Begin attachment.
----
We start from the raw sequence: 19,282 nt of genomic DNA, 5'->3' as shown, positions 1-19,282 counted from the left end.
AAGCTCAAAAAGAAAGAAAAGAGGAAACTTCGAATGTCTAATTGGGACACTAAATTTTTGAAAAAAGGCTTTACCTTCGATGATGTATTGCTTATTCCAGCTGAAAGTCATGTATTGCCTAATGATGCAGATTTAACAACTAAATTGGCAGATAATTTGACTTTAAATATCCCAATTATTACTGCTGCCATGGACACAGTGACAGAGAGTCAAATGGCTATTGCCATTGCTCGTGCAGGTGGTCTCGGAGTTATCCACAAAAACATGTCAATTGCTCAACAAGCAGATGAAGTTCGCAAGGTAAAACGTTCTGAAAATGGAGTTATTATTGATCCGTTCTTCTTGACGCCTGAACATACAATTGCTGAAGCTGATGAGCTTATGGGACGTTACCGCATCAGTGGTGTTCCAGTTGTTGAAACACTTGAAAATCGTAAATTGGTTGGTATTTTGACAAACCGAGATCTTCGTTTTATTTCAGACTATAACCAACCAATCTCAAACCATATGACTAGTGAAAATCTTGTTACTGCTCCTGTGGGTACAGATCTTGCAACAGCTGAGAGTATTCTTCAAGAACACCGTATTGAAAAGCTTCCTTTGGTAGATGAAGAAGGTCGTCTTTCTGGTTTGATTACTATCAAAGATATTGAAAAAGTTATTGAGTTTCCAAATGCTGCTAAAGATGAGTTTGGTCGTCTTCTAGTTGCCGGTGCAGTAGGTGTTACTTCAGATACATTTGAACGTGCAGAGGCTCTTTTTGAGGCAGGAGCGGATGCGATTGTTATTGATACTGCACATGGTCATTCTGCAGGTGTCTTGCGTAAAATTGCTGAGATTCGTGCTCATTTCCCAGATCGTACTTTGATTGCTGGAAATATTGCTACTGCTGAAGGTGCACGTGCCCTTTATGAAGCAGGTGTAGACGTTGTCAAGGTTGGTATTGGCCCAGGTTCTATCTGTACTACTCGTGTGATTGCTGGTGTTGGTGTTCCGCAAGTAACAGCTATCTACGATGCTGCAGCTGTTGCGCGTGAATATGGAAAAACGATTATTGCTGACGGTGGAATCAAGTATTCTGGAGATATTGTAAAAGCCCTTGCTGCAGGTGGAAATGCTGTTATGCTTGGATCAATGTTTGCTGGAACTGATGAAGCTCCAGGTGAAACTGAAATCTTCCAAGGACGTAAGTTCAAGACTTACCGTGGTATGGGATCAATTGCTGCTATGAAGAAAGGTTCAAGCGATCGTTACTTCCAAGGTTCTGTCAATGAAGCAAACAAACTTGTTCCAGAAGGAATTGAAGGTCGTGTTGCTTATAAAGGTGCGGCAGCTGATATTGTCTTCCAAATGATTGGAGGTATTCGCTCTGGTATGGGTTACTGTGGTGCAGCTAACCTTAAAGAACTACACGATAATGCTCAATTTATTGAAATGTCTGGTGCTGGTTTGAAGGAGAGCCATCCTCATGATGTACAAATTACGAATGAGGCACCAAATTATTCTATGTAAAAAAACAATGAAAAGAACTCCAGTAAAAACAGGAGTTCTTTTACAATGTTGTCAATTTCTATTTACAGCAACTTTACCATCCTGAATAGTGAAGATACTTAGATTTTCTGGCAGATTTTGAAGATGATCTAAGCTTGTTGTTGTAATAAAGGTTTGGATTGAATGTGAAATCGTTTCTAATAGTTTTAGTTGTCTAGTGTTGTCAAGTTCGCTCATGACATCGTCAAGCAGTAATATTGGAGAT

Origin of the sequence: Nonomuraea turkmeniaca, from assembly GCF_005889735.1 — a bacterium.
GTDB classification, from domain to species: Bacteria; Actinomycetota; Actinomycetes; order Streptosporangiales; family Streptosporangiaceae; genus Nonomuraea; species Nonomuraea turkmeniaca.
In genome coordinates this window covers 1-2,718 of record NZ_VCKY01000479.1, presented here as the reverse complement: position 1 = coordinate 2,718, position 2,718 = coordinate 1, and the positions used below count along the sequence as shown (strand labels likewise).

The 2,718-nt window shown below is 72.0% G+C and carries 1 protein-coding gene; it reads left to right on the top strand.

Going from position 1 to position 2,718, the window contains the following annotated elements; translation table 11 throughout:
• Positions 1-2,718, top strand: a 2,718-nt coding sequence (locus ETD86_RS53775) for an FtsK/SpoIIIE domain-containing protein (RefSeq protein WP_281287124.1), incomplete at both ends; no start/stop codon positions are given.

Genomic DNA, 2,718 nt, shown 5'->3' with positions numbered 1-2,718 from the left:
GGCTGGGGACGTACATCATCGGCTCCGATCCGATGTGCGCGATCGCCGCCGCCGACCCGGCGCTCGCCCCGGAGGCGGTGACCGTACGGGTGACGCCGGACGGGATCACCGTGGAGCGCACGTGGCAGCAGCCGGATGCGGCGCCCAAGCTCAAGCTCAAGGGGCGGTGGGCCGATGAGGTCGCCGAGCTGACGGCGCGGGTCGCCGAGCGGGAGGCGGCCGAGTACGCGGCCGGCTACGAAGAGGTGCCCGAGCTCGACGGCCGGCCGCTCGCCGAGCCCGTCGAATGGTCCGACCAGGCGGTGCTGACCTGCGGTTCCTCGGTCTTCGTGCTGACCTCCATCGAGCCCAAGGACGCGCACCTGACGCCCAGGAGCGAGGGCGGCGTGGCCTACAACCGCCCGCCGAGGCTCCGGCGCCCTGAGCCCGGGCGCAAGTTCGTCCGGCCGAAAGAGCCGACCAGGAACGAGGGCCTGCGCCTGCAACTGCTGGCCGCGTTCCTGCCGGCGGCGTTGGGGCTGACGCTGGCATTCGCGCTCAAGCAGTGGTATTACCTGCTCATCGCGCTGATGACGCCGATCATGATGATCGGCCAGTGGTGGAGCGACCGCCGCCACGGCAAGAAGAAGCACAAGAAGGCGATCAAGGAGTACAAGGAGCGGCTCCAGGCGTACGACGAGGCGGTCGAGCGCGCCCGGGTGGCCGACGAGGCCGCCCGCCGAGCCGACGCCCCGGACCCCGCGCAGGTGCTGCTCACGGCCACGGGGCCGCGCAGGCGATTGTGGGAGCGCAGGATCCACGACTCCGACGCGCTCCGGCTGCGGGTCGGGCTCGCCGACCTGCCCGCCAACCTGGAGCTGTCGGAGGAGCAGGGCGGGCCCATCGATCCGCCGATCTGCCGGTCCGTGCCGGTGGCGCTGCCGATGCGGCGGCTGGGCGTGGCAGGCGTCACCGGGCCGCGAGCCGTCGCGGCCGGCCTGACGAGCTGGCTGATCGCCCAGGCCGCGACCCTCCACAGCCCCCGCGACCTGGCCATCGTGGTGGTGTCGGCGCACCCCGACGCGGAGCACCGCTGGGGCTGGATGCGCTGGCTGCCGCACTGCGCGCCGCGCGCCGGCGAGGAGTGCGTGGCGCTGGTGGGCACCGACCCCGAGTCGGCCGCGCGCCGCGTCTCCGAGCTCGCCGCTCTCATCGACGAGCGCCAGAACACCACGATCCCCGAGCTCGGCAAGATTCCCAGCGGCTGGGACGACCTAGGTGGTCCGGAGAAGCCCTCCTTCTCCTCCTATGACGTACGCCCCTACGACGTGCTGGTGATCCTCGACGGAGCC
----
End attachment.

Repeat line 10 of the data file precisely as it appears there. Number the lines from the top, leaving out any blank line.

GGCTGGGGACGTACATCATCGGCTCCGATCCGATGTGCGCGATCGCCGCCGCCGACCCGGCGCTCGCCCCGGAGGCGGTGACCGTACGGGTGACGCCGGACGGGATCACCGTGGAGCGCACGTGGCAGCAGCCGGATGCGGCGCCCAAGCTCAAGCTCAAGGGGCGGTGGGCCGATGAGGTCGCCGAGCTGACGGCGCGGGTCGCCGAGCGGGAGGCGGCCGAGTACGCGGCCGGCTACGAAGAGGTGCCCGAGCTCGACGGCCGGCCGCTCGCCGAGCCCGTCGAATGGTCCGACCAGGCGGTGCTGACCTGCGGTTCCTCGGTCTTCGTGCTGACCTCCATCGAGCCCAAGGACGCGCACCTGACGCCCAGGAGCGAGGGCGGCGTGGCCTACAACCGCCCGCCGAGGCTCCGGCGCCCTGAGCCCGGGCGCAAGTTCGTCCGGCCGAAAGAGCCGACCAGGAACGAGGGCCTGCGCCTGCAACTGCTGGCCGCGTTCCTGCCGGCGGCGTTGGGGCTGACGCTGGCATTCGCGCTCAAGCAGTGGTATTACCTGCTCATCGCGCTGATGACGCCGATCATGATGATCGGCCAGTGGTGGAGCGACCGCCGCCACGGCAAGAAGAAGCACAAGAAGGCGATCAAGGAGTACAAGGAGCGGCTCCAGGCGTACGACGAGGCGGTCGAGCGCGCCCGGGTGGCCGACGAGGCCGCCCGCCGAGCCGACGCCCCGGACCCCGCGCAGGTGCTGCTCACGGCCACGGGGCCGCGCAGGCGATTGTGGGAGCGCAGGATCCACGACTCCGACGCGCTCCGGCTGCGGGTCGGGCTCGCCGACCTGCCCGCCAACCTGGAGCTGTCGGAGGAGCAGGGCGGGCCCATCGATCCGCCGATCTGCCGGTCCGTGCCGGTGGCGCTGCCGATGCGGCGGCTGGGCGTGGCAGGCGTCACCGGGCCGCGAGCCGTCGCGGCCGGCCTGACGAGCTGGCTGATCGCCCAGGCCGCGACCCTCCACAGCCCCCGCGACCTGGCCATCGTGGTGGTGTCGGCGCACCCCGACGCGGAGCACCGCTGGGGCTGGATGCGCTGGCTGCCGCACTGCGCGCCGCGCGCCGGCGAGGAGTGCGTGGCGCTGGTGGGCACCGACCCCGAGTCGGCCGCGCGCCGCGTCTCCGAGCTCGCCGCTCTCATCGACGAGCGCCAGAACACCACGATCCCCGAGCTCGGCAAGATTCCCAGCGGCTGGGACGACCTAGGTGGTCCGGAGAAGCCCTCCTTCTCCTCCTATGACGTACGCCCCTACGACGTGCTGGTGATCCTCGACGGAGCC